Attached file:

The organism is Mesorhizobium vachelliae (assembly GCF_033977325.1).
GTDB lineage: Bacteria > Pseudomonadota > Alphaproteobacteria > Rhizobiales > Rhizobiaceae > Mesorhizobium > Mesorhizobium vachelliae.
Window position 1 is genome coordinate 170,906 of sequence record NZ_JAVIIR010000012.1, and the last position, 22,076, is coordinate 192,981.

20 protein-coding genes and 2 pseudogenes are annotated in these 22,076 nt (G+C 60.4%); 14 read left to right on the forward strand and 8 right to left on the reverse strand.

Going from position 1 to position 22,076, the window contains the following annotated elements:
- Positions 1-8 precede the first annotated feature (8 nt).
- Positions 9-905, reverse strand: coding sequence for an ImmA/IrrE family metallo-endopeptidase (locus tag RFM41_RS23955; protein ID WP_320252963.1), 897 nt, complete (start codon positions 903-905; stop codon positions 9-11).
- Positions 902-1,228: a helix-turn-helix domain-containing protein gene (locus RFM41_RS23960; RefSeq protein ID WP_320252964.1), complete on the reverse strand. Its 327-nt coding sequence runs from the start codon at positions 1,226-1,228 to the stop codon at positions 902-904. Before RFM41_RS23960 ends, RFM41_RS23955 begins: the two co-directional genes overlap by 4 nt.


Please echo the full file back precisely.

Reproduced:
The organism is Mesorhizobium vachelliae (assembly GCF_033977325.1).
GTDB lineage: Bacteria > Pseudomonadota > Alphaproteobacteria > Rhizobiales > Rhizobiaceae > Mesorhizobium > Mesorhizobium vachelliae.
Window position 1 is genome coordinate 170,906 of sequence record NZ_JAVIIR010000012.1, and the last position, 22,076, is coordinate 192,981.

20 protein-coding genes and 2 pseudogenes are annotated in these 22,076 nt (G+C 60.4%); 14 read left to right on the forward strand and 8 right to left on the reverse strand.

Going from position 1 to position 22,076, the window contains the following annotated elements:
- Positions 1-8 precede the first annotated feature (8 nt).
- Positions 9-905, reverse strand: coding sequence for an ImmA/IrrE family metallo-endopeptidase (locus tag RFM41_RS23955; protein ID WP_320252963.1), 897 nt, complete (start codon positions 903-905; stop codon positions 9-11).
- Positions 902-1,228: a helix-turn-helix domain-containing protein gene (locus RFM41_RS23960; RefSeq protein ID WP_320252964.1), complete on the reverse strand. Its 327-nt coding sequence runs from the start codon at positions 1,226-1,228 to the stop codon at positions 902-904. Before RFM41_RS23960 ends, RFM41_RS23955 begins: the two co-directional genes overlap by 4 nt.